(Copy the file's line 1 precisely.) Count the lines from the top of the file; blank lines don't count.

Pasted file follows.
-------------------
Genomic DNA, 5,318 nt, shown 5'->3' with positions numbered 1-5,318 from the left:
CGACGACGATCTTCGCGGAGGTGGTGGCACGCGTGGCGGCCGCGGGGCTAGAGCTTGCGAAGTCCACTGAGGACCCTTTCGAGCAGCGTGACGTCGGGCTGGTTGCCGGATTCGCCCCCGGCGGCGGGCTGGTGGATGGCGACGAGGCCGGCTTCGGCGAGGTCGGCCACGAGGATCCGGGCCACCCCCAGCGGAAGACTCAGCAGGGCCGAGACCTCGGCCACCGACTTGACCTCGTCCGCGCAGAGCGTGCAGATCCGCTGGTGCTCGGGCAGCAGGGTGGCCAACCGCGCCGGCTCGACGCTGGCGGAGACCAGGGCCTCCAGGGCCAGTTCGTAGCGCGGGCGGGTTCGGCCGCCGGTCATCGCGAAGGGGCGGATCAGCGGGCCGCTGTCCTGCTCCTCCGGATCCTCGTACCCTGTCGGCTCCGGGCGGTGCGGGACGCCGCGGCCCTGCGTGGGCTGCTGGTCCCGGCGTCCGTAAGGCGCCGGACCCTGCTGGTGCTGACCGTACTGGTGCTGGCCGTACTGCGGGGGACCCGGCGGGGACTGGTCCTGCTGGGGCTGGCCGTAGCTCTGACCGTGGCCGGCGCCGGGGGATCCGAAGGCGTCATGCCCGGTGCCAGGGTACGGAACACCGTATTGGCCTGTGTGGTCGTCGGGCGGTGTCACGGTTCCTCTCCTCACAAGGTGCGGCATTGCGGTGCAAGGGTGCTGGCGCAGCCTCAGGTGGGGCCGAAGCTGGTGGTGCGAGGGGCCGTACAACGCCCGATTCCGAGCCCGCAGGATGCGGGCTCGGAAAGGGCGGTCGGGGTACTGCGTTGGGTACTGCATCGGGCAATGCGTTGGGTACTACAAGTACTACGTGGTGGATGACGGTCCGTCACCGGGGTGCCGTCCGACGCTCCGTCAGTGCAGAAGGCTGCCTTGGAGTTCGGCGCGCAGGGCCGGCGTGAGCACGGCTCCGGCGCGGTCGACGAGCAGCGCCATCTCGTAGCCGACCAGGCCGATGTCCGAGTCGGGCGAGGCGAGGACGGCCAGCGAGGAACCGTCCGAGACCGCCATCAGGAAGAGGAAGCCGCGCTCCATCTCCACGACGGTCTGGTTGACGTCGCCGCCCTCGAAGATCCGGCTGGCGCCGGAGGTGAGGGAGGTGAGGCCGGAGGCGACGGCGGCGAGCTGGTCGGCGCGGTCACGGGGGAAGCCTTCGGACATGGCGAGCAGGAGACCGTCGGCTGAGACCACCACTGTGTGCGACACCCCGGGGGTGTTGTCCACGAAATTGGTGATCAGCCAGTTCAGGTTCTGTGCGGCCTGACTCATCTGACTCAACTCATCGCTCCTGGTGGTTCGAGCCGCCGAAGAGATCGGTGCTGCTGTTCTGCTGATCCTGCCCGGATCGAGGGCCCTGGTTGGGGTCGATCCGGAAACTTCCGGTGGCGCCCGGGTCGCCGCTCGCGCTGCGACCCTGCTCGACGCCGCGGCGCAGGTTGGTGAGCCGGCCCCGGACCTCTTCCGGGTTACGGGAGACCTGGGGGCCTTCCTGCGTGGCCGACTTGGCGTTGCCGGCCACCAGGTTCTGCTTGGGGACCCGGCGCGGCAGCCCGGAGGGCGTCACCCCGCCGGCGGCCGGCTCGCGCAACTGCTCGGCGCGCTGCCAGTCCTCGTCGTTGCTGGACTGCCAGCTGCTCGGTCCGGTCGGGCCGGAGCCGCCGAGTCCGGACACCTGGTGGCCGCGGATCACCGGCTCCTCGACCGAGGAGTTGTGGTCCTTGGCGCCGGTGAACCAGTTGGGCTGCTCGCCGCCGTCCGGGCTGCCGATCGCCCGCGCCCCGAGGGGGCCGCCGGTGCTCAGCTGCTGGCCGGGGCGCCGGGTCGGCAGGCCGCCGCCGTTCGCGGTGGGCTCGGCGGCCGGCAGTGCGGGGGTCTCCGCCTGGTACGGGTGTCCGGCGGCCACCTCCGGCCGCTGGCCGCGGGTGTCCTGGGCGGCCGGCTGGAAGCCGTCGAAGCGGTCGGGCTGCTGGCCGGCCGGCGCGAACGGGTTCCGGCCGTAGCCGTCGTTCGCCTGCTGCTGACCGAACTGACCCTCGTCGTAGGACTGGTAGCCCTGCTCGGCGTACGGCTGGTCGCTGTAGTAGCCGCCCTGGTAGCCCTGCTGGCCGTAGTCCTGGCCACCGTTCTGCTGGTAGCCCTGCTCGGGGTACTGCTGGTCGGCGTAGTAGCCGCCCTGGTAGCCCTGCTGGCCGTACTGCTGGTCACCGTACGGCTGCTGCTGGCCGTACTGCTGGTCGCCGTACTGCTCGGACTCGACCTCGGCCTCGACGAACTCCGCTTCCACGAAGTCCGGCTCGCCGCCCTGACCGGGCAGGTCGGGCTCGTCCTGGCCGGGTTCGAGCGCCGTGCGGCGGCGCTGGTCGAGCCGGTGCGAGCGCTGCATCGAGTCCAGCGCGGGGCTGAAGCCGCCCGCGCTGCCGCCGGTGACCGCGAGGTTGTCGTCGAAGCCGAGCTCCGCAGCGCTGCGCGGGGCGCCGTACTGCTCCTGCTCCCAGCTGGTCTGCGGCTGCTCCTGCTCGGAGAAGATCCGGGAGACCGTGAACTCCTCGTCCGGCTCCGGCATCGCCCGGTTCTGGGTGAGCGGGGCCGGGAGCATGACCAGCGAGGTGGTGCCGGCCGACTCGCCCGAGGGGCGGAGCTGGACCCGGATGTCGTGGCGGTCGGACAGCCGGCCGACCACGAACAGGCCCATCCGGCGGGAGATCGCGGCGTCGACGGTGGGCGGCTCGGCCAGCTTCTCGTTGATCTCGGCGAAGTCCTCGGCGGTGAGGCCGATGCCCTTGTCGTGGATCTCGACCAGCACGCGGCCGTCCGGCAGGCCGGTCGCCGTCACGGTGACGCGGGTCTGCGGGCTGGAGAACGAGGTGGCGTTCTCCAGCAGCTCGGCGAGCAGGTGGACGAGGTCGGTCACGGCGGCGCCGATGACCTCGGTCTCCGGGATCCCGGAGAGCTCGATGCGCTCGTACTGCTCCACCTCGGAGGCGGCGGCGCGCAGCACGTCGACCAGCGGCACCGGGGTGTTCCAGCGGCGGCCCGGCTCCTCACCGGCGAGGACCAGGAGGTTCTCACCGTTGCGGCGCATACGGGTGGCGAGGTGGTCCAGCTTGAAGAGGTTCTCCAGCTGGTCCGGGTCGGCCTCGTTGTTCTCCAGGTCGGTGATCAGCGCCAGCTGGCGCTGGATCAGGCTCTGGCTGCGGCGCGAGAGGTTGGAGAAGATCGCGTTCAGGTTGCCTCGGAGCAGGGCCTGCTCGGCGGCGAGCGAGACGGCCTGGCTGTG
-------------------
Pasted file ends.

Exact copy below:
Genomic DNA, 5,318 nt, shown 5'->3' with positions numbered 1-5,318 from the left: